To have a successful career you must be independent, have the ability to manage your time well and know when to ask for advice (as well as whether to take it). You must be receptive to feedback and assertive as well. Where can you learn these very important skills? Is there a class you can take?

Unfortunately there isn't one but don't despair. You can acquire all these skills on your own. A good time to do that is while you are still in school—whether it's high school or college. Getting good at these things requires a lot of practice but not to worry: you will have several years to do it. And you will keep finessing those skills even after you graduate.

Read: 9 Things You Must Learn to Do Before You Graduate

Weekly Career Profile: Boilermakers

Wednesday April 2, 2014

Six Things to Know About Boilermakers:

  • They make, install and repair boilers, tanks and vats.
  • Most boilermakers work in the construction and manufacturing industries.
  • Preparing for this occupation usually involves doing an apprenticeship that combines classroom and on-the-job training.
  • Those with welding experience or a certificate will fare better in the job market.
  • The US Bureau of Labor Statistics predicts this occupation will grow more slowly than the average for all occupations through 2022.
  • The median annual salary of a boilermaker was $56,560 in 2012 (US, BLS).

How to Get More Information:


Careers With an English Degree

Monday March 31, 2014

Some people think that when they go to college they must get a degree in a subject that is geared toward a specific career, for example accounting, finance, computer science and engineering. They would never think of majoring in a subject they love, like English for example. I disagree. I think you should study what interests you. College should be about getting an education, but you should also spend time thinking about, and preparing for, your future career.

Loving a subject will only get you so far, unless you want to share your love with others by teaching it. That's certainly one option. If that's not for you, you should make sure you know what your other choices are. Whatever career you decide on, teaching or another, find out what else you have to do to prepare for it. That might mean continuing your education, so if you see that your options are going to be limited with your bachelor's degree, make sure you are willing to spend an extra two to four years in school after you graduate from college.

More: What to Do With a Degree in English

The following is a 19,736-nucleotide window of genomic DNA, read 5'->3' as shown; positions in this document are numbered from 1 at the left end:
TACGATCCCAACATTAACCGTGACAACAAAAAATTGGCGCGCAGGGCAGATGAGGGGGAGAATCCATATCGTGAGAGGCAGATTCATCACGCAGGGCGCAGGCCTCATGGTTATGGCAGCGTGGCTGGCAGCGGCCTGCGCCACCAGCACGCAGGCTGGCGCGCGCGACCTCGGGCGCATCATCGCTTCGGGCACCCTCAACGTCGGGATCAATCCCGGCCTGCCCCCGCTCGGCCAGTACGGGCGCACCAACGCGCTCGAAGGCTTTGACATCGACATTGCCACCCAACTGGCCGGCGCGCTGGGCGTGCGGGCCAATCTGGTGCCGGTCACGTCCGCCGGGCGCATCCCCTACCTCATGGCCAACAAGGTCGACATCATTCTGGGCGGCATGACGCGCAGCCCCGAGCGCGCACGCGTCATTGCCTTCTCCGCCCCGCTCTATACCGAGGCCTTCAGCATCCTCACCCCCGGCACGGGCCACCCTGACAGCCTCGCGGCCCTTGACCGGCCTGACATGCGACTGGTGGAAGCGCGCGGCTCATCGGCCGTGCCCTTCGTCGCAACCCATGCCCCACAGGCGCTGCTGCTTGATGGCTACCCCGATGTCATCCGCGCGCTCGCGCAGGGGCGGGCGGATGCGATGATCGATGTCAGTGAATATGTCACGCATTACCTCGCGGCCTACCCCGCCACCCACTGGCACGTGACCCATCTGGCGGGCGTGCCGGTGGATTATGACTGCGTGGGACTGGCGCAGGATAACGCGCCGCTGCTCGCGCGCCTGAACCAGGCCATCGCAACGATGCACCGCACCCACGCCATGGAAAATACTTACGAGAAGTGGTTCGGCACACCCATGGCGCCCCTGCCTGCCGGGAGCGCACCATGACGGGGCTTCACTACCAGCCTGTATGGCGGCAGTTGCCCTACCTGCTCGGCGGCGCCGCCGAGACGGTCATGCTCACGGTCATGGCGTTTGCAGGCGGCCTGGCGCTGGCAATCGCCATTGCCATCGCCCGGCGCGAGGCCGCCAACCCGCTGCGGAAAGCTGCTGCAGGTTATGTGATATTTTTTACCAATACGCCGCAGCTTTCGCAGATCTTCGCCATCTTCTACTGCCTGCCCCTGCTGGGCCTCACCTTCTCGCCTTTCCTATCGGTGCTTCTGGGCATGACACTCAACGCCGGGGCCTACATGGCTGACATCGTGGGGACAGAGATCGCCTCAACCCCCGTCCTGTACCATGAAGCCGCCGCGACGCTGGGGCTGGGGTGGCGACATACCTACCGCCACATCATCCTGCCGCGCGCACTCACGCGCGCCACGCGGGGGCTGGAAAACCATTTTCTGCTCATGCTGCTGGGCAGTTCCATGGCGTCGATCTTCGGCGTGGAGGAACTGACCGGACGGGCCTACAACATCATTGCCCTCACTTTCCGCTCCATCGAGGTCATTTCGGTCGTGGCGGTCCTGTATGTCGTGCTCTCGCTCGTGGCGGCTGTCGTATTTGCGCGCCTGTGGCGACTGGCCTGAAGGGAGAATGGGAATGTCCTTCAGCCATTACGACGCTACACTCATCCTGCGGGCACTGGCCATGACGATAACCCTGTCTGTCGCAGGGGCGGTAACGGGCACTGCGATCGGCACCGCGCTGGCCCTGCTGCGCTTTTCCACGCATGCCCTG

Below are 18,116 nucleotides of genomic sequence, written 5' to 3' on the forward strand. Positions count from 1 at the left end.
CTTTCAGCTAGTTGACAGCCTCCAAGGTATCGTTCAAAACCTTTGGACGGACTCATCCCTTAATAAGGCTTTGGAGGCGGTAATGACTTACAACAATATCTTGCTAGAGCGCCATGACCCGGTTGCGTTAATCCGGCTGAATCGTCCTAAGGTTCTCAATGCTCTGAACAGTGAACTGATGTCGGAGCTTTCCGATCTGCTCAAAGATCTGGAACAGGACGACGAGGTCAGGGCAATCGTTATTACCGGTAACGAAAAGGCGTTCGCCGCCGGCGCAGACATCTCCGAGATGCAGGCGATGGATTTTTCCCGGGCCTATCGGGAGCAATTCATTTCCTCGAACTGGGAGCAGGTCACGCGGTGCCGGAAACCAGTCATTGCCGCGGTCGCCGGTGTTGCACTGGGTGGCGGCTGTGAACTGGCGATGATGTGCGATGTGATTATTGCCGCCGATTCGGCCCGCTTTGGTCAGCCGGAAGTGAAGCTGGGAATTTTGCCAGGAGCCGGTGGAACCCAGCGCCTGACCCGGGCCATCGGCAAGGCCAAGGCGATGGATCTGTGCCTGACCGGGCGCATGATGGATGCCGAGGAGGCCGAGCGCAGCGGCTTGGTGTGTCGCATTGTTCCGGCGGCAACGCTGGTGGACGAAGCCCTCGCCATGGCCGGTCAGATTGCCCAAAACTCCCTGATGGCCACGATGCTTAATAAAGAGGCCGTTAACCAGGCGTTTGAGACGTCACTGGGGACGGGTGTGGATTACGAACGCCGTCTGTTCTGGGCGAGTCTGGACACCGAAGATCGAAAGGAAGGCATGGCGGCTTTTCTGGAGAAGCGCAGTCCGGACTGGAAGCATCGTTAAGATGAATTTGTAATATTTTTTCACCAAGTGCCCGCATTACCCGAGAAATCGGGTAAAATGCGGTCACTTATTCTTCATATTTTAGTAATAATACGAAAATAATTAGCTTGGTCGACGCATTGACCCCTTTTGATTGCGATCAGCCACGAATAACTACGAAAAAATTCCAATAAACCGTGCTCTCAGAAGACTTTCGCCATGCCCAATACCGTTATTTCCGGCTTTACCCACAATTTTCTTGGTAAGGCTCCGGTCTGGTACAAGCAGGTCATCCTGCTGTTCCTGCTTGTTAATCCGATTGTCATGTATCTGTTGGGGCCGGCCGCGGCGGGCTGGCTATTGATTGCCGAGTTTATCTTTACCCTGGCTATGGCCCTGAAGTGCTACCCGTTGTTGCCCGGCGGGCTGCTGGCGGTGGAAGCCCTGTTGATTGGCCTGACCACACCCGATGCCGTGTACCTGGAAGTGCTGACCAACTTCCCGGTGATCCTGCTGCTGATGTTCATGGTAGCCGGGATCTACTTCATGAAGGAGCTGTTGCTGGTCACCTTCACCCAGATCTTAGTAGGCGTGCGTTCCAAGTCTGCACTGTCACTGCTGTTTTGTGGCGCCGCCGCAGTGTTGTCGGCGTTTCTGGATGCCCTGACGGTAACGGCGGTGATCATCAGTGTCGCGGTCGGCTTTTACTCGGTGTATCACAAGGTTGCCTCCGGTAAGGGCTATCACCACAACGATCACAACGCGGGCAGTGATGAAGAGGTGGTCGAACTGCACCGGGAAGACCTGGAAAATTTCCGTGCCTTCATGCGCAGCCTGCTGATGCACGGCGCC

Careers With a Math Degree

Friday March 28, 2014

My accountant was trying to explain something about IRAs to me the other day. I had to concentrate really hard to understand what she was saying, not because it was all that complicated, but because numbers were involved. Math is not, and has never been, my strong suit. In junior high and high school, I cried over algebra, geometry and trigonometry. Maybe that's why I'm in awe of people who are good at math and also love it. My accountant is one of those people, and she is similarly shocked by my love of words and my writing ability. Why am I telling you about my math phobia and my admiration for people who are actually good at it? It's because the world needs people like you. There are jobs for you that no one else can do.

If you are one of those people who loves working with numbers, you may be thinking about majoring in math in college. You may be a bit concerned—or maybe others are concerned on your behalf—about what you will do after you graduate. You should know there are many choices when it comes to choosing a career. You can become a mathematician, of course, but there are many other options too. Find out what occupations require the skills math majors have. Read What to Do With a Degree in Math.

Weekly Career Profile: Broadcast Technicians

Wednesday March 26, 2014

Six Things to Know About Broadcast Technicians:

  • They set up and use equipment that regulates audio and video broadcast signals.
  • Most broadcast technicians work in the radio and television industry.
  • To work in this field one needs an associate degree in broadcast technology or a related discipline.
  • Broadcast technicians work nights, weekends and holidays in addition to during the day.
  • The US Bureau of Labor Statistics predicts this occupation will grow more slowly than the average for all occupations through 2022.
  • The median annual salary of a broadcast technician was $37,880 in 2012 (US, BLS).

How to Get More Information: